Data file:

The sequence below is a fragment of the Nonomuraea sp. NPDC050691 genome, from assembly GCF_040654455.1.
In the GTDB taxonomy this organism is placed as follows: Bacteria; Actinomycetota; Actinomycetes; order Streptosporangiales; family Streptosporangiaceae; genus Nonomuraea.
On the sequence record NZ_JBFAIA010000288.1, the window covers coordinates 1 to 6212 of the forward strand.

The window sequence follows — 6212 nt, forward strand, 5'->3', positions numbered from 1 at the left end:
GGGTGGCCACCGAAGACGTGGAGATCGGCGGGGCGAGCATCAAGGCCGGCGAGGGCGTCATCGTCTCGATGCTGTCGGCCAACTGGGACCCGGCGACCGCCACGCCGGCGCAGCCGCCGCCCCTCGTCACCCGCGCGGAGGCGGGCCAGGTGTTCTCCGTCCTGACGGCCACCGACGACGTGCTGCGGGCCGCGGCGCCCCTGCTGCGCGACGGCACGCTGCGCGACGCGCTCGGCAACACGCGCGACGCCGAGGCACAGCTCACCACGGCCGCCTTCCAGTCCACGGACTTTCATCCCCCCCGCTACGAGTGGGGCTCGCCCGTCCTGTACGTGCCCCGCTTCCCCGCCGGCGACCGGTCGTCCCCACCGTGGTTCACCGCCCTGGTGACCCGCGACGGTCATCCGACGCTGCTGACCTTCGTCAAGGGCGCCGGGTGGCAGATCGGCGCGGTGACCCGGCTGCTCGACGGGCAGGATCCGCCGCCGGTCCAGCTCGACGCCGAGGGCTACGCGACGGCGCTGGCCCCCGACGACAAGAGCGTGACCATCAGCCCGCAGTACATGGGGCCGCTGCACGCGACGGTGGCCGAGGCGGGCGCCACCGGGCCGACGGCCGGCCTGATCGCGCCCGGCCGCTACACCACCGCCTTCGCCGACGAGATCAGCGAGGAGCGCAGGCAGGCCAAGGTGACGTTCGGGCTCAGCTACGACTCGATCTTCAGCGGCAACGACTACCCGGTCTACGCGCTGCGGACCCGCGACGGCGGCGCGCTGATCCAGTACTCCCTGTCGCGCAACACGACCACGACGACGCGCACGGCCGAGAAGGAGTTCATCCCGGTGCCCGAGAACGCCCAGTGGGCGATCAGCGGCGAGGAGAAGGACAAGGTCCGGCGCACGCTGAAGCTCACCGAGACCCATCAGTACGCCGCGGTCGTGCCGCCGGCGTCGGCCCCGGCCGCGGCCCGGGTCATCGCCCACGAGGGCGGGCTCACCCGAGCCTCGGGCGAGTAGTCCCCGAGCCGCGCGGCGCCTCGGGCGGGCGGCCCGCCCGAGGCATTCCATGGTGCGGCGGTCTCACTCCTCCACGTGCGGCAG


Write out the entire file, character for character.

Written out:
The sequence below is a fragment of the Nonomuraea sp. NPDC050691 genome, from assembly GCF_040654455.1.
In the GTDB taxonomy this organism is placed as follows: Bacteria; Actinomycetota; Actinomycetes; order Streptosporangiales; family Streptosporangiaceae; genus Nonomuraea.
On the sequence record NZ_JBFAIA010000288.1, the window covers coordinates 1 to 6212 of the forward strand.

The window sequence follows — 6212 nt, forward strand, 5'->3', positions numbered from 1 at the left end:
GGGTGGCCACCGAAGACGTGGAGATCGGCGGGGCGAGCATCAAGGCCGGCGAGGGCGTCATCGTCTCGATGCTGTCGGCCAACTGGGACCCGGCGACCGCCACGCCGGCGCAGCCGCCGCCCCTCGTCACCCGCGCGGAGGCGGGCCAGGTGTTCTCCGTCCTGACGGCCACCGACGACGTGCTGCGGGCCGCGGCGCCCCTGCTGCGCGACGGCACGCTGCGCGACGCGCTCGGCAACACGCGCGACGCCGAGGCACAGCTCACCACGGCCGCCTTCCAGTCCACGGACTTTCATCCCCCCCGCTACGAGTGGGGCTCGCCCGTCCTGTACGTGCCCCGCTTCCCCGCCGGCGACCGGTCGTCCCCACCGTGGTTCACCGCCCTGGTGACCCGCGACGGTCATCCGACGCTGCTGACCTTCGTCAAGGGCGCCGGGTGGCAGATCGGCGCGGTGACCCGGCTGCTCGACGGGCAGGATCCGCCGCCGGTCCAGCTCGACGCCGAGGGCTACGCGACGGCGCTGGCCCCCGACGACAAGAGCGTGACCATCAGCCCGCAGTACATGGGGCCGCTGCACGCGACGGTGGCCGAGGCGGGCGCCACCGGGCCGACGGCCGGCCTGATCGCGCCCGGCCGCTACACCACCGCCTTCGCCGACGAGATCAGCGAGGAGCGCAGGCAGGCCAAGGTGACGTTCGGGCTCAGCTACGACTCGATCTTCAGCGGCAACGACTACCCGGTCTACGCGCTGCGGACCCGCGACGGCGGCGCGCTGATCCAGTACTCCCTGTCGCGCAACACGACCACGACGACGCGCACGGCCGAGAAGGAGTTCATCCCGGTGCCCGAGAACGCCCAGTGGGCGATCAGCGGCGAGGAGAAGGACAAGGTCCGGCGCACGCTGAAGCTCACCGAGACCCATCAGTACGCCGCGGTCGTGCCGCCGGCGTCGGCCCCGGCCGCGGCCCGGGTCATCGCCCACGAGGGCGGGCTCACCCGAGCCTCGGGCGAGTAGTCCCCGAGCCGCGCGGCGCCTCGGGCGGGCGGCCCGCCCGAGGCATTCCATGGTGCGGCGGTCTCACTCCTCCACGTGCGGCAG